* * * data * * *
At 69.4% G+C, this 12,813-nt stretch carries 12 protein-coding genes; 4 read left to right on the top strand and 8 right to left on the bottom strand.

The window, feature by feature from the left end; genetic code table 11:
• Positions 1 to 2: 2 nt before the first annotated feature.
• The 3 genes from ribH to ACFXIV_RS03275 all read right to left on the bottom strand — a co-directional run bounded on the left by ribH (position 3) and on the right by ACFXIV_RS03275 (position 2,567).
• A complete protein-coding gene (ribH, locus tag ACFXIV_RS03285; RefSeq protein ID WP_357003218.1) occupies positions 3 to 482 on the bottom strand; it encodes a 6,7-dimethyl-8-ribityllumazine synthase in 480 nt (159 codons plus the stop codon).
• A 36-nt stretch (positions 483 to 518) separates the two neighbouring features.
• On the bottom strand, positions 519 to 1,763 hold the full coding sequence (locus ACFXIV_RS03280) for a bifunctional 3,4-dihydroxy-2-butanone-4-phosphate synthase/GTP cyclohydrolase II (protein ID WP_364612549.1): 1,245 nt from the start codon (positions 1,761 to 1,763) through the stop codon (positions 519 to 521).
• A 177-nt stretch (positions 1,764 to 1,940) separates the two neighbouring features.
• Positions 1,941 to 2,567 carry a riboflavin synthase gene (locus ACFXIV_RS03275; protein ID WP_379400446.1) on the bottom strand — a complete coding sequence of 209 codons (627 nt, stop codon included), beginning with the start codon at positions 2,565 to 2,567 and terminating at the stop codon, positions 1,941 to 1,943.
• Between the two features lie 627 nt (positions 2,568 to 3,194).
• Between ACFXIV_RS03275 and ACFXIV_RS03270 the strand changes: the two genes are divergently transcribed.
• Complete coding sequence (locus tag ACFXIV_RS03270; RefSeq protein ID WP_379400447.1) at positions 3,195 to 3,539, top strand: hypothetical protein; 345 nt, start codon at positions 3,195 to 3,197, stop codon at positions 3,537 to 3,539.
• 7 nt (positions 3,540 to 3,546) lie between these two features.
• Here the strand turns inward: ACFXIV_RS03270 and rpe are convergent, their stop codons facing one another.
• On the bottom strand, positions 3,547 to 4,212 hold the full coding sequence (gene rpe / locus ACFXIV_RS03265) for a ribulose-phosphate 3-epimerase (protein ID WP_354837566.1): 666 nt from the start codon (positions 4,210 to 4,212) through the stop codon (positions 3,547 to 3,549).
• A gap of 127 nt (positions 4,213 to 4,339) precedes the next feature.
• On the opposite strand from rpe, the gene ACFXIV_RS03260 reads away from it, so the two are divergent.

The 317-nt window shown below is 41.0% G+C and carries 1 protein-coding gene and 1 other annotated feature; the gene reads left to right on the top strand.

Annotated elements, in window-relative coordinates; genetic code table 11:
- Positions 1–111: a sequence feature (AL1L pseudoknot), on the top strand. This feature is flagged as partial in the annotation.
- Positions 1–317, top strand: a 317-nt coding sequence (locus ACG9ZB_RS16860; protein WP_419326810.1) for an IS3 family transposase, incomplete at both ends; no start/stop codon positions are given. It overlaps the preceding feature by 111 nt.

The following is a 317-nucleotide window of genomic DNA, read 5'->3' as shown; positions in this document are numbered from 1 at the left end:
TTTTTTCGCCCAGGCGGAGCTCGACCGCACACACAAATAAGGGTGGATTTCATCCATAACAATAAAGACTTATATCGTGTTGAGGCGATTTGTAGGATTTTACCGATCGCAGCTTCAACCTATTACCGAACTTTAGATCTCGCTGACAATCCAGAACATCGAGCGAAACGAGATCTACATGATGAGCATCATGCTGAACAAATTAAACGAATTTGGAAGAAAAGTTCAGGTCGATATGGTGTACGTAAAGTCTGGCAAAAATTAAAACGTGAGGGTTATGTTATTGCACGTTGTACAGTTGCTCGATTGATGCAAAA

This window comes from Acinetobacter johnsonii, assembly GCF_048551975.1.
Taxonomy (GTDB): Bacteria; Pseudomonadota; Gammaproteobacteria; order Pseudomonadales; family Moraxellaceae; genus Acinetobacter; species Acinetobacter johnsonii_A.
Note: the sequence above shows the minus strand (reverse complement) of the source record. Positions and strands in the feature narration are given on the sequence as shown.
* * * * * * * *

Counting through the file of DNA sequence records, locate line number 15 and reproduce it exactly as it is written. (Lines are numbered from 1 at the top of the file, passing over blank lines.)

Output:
• On the bottom strand, positions 3,547 to 4,212 hold the full coding sequence (gene rpe / locus ACFXIV_RS03265) for a ribulose-phosphate 3-epimerase (protein ID WP_354837566.1): 666 nt from the start codon (positions 4,210 to 4,212) through the stop codon (positions 3,547 to 3,549).